The actress is no stranger to media headlines. Her Wikipedia entry reads like a typical Hollywood rap-sheet of how to remain in the public eye, a lot of it based on showing off as much flesh as possible in Playboy Magazine and in her movie and tv appearances. However, I've been robbed in my own apartment so my sympathy goes out to anyone experiencing the same emotions. It ain't a nice feeling. 

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Friday, August 3, 2012

As proud as punch

Cambodia's pin-up girl - Hemthon Vitiny
The Olympics are filling every television screen around the world except in Cambodia, so the internet is coming into its own to keep everyone informed as to the magic as it happens and today was just such an event. The pin-up girl of the six-strong Cambodian team competing at the London Olympic Games, Hemthon Vitiny, took to the stage, well the pool actually, in qualifying heat 3 of the 50m freestyle for women. Not only did she power home second in her heat but she knocked a full second off her personal best time, but sadly that didn't make an impression on the Olympic clock, which timed her in 57th place out of 73 competitors. And her thirty seconds of fame were over for another four years. She's still only 18 years old, this is her second Olympics and she can feel proud as punch that she raced faster than she's ever raced in competition before, quite literally swimming the race of her life.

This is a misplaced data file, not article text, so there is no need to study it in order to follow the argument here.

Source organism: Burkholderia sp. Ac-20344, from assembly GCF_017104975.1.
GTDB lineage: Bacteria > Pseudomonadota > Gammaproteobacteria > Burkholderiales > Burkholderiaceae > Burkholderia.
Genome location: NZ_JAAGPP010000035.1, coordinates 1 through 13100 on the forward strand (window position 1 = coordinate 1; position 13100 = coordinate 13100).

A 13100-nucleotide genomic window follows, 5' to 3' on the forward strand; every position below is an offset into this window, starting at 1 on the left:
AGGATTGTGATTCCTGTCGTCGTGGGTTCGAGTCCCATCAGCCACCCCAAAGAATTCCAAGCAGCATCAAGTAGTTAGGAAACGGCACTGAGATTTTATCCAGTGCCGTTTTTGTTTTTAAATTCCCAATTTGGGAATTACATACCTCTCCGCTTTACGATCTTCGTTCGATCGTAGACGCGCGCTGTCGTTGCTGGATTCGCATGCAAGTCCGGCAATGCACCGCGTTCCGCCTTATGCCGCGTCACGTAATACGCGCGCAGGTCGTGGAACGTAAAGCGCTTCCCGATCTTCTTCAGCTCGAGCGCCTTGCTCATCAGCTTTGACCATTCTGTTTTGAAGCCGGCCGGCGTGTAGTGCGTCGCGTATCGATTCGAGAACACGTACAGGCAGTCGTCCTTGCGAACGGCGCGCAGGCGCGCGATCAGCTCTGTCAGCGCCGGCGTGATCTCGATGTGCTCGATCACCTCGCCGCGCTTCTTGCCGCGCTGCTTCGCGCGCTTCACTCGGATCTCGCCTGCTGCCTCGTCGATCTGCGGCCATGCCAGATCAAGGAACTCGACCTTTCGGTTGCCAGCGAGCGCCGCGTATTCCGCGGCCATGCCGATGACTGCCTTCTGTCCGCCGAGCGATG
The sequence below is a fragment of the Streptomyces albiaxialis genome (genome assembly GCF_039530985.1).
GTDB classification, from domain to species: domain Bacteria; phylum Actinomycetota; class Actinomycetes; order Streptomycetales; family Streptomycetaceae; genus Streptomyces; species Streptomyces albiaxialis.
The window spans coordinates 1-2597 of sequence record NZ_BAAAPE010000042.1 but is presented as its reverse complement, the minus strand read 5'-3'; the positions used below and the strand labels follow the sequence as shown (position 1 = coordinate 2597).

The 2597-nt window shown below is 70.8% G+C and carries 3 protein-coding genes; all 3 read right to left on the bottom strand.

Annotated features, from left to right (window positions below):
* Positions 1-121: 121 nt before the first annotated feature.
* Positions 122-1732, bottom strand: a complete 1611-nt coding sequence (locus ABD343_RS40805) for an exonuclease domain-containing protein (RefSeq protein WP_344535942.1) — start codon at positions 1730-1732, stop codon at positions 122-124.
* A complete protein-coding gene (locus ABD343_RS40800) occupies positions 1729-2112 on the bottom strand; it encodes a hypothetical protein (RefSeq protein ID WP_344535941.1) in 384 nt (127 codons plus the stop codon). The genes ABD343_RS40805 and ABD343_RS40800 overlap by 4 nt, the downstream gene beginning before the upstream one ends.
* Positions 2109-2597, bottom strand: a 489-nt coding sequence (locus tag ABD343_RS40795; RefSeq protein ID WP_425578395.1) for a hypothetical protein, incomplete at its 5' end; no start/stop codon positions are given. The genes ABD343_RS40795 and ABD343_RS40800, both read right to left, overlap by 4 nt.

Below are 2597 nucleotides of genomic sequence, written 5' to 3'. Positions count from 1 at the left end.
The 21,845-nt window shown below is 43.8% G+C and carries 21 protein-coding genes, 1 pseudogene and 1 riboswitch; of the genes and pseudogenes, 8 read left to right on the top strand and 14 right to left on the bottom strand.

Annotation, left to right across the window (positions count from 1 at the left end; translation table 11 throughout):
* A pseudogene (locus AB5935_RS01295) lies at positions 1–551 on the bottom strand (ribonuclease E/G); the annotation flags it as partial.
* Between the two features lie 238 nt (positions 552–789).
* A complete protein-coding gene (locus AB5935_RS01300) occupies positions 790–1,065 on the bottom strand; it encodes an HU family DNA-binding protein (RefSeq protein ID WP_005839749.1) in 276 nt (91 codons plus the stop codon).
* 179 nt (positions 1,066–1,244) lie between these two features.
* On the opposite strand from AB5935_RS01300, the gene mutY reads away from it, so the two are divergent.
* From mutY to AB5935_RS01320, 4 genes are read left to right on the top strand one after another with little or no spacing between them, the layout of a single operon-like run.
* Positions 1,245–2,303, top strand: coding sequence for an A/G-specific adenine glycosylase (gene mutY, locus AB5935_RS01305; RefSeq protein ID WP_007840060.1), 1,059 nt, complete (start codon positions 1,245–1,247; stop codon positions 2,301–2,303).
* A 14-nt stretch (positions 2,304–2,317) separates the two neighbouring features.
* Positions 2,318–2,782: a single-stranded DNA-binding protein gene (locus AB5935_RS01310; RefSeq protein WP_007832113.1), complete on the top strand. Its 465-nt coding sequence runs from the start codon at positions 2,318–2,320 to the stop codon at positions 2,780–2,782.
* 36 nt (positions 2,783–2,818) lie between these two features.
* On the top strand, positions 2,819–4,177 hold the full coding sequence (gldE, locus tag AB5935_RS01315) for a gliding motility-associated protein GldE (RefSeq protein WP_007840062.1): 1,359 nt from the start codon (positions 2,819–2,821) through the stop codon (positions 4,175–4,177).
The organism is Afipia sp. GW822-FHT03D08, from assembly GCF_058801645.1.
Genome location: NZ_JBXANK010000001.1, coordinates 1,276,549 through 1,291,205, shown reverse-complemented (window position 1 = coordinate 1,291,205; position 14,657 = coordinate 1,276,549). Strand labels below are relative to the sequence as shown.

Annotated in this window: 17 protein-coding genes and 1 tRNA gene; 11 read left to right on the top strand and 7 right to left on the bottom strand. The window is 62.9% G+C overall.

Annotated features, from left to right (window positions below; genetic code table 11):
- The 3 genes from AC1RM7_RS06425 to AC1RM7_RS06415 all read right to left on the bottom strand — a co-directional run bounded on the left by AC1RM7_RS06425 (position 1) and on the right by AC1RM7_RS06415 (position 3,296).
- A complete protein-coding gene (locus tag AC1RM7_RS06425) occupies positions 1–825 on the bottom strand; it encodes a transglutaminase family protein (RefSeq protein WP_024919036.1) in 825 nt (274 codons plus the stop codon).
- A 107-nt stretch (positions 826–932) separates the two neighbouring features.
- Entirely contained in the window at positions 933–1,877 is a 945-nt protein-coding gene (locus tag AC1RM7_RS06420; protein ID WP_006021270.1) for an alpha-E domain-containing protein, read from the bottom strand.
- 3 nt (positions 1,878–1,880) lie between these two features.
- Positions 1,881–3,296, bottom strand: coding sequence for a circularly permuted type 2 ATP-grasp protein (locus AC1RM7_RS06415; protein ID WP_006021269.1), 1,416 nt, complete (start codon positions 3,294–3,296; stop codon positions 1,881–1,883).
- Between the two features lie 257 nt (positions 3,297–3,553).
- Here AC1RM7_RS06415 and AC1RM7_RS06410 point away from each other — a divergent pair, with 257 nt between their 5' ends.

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Thursday, August 2, 2012

Filippi's ramblings

Jean-Michel Filippi's new book
Author, linguist, historian and easy winner of any brain of Cambodia contest, Jean-Michel Filippi popped into my office this week for a chat, which reminded me that I have not provided any information about his recent publication, Strolling around Phnom Penh. 150-pages and published by Kam-editions, the book is on sale at Monument, priced $20, in English and French. Included are 116 maps and photographs, interwoven amidst seven strolls through specially chosen sections of Phnom Penh, in which the author writes about the history, politics and architecture of the capital, adding his own anecdotes and observations. It is not meant to be an exhaustive guidebook of the city and purposely fails to include many of the most obvious tourist landmarks. Stroll 1 takes in the old European/French quarter around Post Office Square, while following the path of the De Verneville Canal that surrounded the French area and back to Wat Phnom is the course of stroll 2 for example. Other routes look at the period and vestiges of the Sangkum Reastr Niyum in the 50s and 60s and so on. For readers, it's a walking tour through history that is an invaluable personal guide as the city's skyline and older buildings change and disappear forever under the march of so-called progress.

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Wednesday, August 1, 2012

Buffet benefits

Cheap Khmer lunch buffets have been on the lunchtime agenda for the last couple of days. Colleagues at work are keen to sample the fare from a growing number of buffets that are on offer around the BKK1 area and yesterday we tried Bloom Bloom and today it was the turn of Restaurant 294, on the corner with Street 63. The latter won by a smackdown in wrestling terms, offering a far greater selection of tastier food and judging by the bums on seats at lunchtime today, it's not exactly a secret amongst the office workers in the area. All for $3 as well. That's the limit my colleagues are seeking, or maybe they can stretch to an additional dollar, but cheap and cheerful is their motto. I of course am just along for the ride, and the food. Onwards to the next buffet.